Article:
Introductory statement to the Press conference in Sarajevo
by Gertrude Tumpel-Gugerell, Member of the Executive Board of the ECB, on the occasion of the signing of the tripartite protocol between the European Central Bank, the Central Bank of Bosnia and Herzegovina and the Delegation of the European Commission to Bosnia and Herzegovina, Sarajevo,16 February 2007
It is a pleasure for me to be here in Sarajevo today. I welcome Governor Kozarić’s expression of commitment to the European integration project, to further develop his central bank in line with European central banking practices and, not least, to work with the ECB and its central bank partners in this programme. Let me also warmly thank Governor Kozarić for his hospitality. I furthermore wish to express my gratitude to the Delegation of the European Commission to Bosnia and Herzegovina – Mr Andre Lys and his staff – for their support of this programme. Our trilateral commitments will soon be confirmed with the signing of the protocol.
Before we sign, I would like to reflect on a few points.
The European Central Bank and the Central Bank of Bosnia and Herzegovina are both among the youngest central banks in the world. In fact, the ECB was formally created about one year after the Central Bank of Bosnia and Herzegovina. Since its establishment in July 1998, the ECB has been actively building relationships with central banks around the world and we have had good contacts with the Central Bank of Bosnia and Herzegovina for several years now. Today however is a special day that marks the start of a closer relationship between the ECB and the Central Bank of Bosnia and Herzegovina.
Over the next six months, the ECB and eight national central banks of the European System of Central Banks will be working closely with the Central Bank of Bosnia and Herzegovina on a needs assessment programme funded by the European Union. From our side, the programme will be coordinated by Mr Santiago Fernández de Lis, Director of the International Economics and International Relations Department of the Banco de España. Mr Fernández de Lis will be based in Sarajevo for the six months that the programme will be running. He is here today together with representatives from the ECB and the national central banks of Germany, Estonia, Greece, Spain, France, Italy, Austria and Slovenia. These eight national central banks will provide expertise for the programme.
Good central banking practices are important not just for the functioning of the central bank, but also because they contribute to anchoring public perception of a stable and efficient organisation that is part of the policy framework that enables a well-functioning economy. Our analysis will cover the following central banking areas:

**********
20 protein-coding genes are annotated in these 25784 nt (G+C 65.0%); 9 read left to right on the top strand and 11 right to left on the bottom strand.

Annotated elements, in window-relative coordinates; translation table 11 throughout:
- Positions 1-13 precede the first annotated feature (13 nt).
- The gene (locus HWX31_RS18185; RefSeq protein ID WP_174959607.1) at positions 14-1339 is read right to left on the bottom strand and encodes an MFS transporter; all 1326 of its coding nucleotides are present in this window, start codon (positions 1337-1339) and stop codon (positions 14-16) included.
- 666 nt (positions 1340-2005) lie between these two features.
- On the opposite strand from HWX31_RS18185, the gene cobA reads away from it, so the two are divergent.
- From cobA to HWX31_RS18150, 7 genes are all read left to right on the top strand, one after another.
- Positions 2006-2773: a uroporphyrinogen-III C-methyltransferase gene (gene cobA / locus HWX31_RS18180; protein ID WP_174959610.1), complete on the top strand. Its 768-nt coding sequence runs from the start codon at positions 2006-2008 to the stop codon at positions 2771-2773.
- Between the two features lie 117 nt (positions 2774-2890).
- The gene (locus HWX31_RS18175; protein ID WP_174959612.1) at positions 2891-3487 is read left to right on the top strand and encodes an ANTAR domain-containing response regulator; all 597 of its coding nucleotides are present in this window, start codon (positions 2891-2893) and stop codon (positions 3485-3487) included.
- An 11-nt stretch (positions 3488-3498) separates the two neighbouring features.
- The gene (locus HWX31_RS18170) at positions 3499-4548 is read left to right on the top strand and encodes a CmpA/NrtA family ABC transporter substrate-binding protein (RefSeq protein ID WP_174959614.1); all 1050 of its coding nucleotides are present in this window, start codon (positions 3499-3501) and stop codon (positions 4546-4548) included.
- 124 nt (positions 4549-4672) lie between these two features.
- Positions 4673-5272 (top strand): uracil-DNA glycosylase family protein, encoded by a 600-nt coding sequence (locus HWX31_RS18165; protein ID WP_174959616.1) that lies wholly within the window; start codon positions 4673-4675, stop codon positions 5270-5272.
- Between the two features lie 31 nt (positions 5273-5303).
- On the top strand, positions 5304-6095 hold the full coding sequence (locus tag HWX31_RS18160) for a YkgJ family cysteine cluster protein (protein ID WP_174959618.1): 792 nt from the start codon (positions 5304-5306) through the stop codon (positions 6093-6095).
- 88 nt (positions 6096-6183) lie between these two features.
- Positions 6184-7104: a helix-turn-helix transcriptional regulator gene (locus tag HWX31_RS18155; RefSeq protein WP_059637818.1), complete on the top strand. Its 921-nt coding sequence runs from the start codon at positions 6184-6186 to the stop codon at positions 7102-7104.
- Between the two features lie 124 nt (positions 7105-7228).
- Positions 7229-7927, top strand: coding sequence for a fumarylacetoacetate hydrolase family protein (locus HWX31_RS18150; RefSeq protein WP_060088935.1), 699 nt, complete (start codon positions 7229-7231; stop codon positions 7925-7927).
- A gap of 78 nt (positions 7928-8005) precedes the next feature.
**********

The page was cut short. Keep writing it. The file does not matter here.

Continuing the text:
coordination of the activities of the agencies responsible for bank licensing and supervision;
economic analysis and research;
monetary policy under a currency board arrangement;
payment systems; and
This is indeed an impressive list of topics.
The overall aim of the programme – and our analysis – is to provide Governor Kozarić and his team with an assessment of where his central bank stands today compared with the practies of a central bank belonging to an EU country and thereby the European System of Central Banks. We are pleased to make our experience and insight into European Union central banking practices available to Governor Kozarić. These practices will be the benchmark for our analysis. For our part, we will ensure that the assessment is of high quality and that it can provide the basis for follow-up projects aimed at closing any remaining gaps between the current practices of the Central Bank of Bosnia and Herzegovina and those of a central bank belonging to a Member State of the European Union.
The Eurosystem is fully committed to this programme with the Central Bank of Bosnia and Herzegovina. Yesterday, the first Steering Committee meeting was held and the Committee agreed on how we will jointly pursue the aims and deliverables of the programme over the next six months.
I am sure that the frequent contacts over the coming months between the ECB and the national central bank representatives on one side, and the Central Bank of Bosnia and Herzegovina on the other, will serve as a catalyst for further deepening the working relationships between our institutions. I am sure that we will develop close links with the Delegation of the European Commission to Bosnia and Herzegovina.
Let me conclude by saying that it is important for the ECB to have close relationships with and to support central banks of our neighbouring countries. I am very pleased when the Eurosystem are considered to be a source of inspiration and knowledge and are invited to coordinate a programme like this one here in Sarajevo.
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